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Wednesday, 3 April, 2002, 22:39 GMT 23:39 UK
Britons rescued from Bethlehem
Palestinians carry a body to hospital in Bethlehem
The casualties in Bethlehem are mounting
British peace protesters have been rescued from war-torn Bethlehem in two diplomatic operations.

Activists from the International Solidarity Movement (ISM) were caught up in the escalating violence and effectively trapped in a hotel in the closed military zone.

British consul officials managed to negotiate the escape of seven, including comedian and writer Jeremy Hardy, in armoured vehicles.

And later on Wednesday, reports suggested another four were taken safely out of the Bethlehem Star hotel by American security agents.

People are scurrying right now because they are pointing guns at our heads

Mortaza Sahibzada

The hotel is near the centre of the West Bank city, and one of the Britons earlier told BBC News Online the building was shot at by Israeli gunmen.

A number of other Britons from ISM have chosen to stay behind in Bethlehem.

Armoured cars sent on Tuesday to get the Britons out were not given permission to enter the besieged town and were turned away.

But at 1730 GMT (1830 BST) on Wednesday, British diplomats were able to get into Bethlehem and take the Britons through the checkpoints to Jerusalem.

The seven included two who suffered minor injuries on Monday when they were fired on by Israeli soldiers during a peace march.

Gun battles

They have been named as Kunle Ibidun, from Glasgow but living in Bristol, and Chris Dunham from London.

Mr Ibidun was particularly desperate to fly home for his father's funeral.

But a third man injured on Monday, James Budd from Ipswich, chose to stay behind.

One of the Britons trapped in the hotel was Mortaza Sahibzada, a 33-year-old research fellow from the University of London.
Israeli troops are occupying Bethlehem

Speaking from the hotel earlier on Wednesday, he told BBC News Online about the terrifying ordeal just 500m from Manger Square, where Palestinian gunmen have sought sanctuary in churches.

All the activists were camped out in the lobby looking out the glass front door at Israeli soldiers aiming their weapons at the protesters.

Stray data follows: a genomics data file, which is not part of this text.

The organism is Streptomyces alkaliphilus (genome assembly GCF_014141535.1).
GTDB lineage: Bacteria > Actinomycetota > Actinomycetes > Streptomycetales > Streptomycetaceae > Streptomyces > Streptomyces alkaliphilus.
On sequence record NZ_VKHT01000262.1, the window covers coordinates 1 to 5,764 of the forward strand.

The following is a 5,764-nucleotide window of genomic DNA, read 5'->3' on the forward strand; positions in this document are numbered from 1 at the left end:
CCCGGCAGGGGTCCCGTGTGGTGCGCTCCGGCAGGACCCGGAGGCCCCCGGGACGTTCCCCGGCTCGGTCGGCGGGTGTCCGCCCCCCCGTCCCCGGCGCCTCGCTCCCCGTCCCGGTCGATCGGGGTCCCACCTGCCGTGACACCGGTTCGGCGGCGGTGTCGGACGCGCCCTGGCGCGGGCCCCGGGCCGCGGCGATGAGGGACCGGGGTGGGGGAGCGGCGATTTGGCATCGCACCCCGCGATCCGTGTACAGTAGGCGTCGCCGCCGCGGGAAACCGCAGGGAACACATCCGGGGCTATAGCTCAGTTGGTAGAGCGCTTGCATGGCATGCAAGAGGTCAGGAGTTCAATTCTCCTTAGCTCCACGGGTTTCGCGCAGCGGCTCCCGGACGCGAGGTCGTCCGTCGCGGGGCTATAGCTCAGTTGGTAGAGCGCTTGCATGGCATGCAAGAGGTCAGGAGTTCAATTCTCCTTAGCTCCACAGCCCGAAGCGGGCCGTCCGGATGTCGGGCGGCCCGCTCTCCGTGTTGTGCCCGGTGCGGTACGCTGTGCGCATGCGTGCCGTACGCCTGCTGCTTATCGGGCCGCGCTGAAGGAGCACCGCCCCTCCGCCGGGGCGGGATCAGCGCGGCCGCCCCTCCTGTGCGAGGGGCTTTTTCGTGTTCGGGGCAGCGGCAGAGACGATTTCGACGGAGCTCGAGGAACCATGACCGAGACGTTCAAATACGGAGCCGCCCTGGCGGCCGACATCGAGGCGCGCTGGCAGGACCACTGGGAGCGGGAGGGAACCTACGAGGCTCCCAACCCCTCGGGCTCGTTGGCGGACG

Mr Sahibzada said. "This is crazy! People are scurrying right now because they are pointing guns at our heads.

"We've already had the hotel shot at once."


The American-led rescue mission took nine Americans, four Britons and one female Japanese student out of the city.

The student, Aisa Kiusosue, studies at Bradford University and was shot in the foot during Monday's peace march.

The Israel defence forces gave both operations approval and safe passage.

Meanwhile, three British students have escaped the embattled town of Ramallah and fled to Jerusalem.

Israeli Prime Minister Ariel Sharon
Sharon sent in the Israeli army
The three female students were among a group from Sussex University which became trapped in the West Bank, under orders not to venture outside.

They were on a trip organised by the student union's Palestinian Solidarity Society, and were visiting clinics, checkpoints and refugee camps.

Dr Ghada Karmi, the mother of one of the trio, Salma Karmi, said: "I was terribly worried, dreadfully, dreadfully worried about her but also very proud.

"The reality is, they're doing more than the British Government."

Ramallah is the scene of gun battles near Palestinian leader Yasser Arafat's compound.

Before the two rescue missions, the Foreign Office confirmed there were at least 40 Britons in total in Bethlehem and 50 in Ramallah.

Many of those are people of dual nationality or people who live in those towns.

See also:

03 Apr 02 | Middle East
Bethlehem Britons tell of fear
03 Apr 02 | Middle East
Bethlehem church under siege
02 Apr 02 | England
Protester 'desperate' to get home
02 Apr 02 | Middle East
Britons acting as 'human shields'
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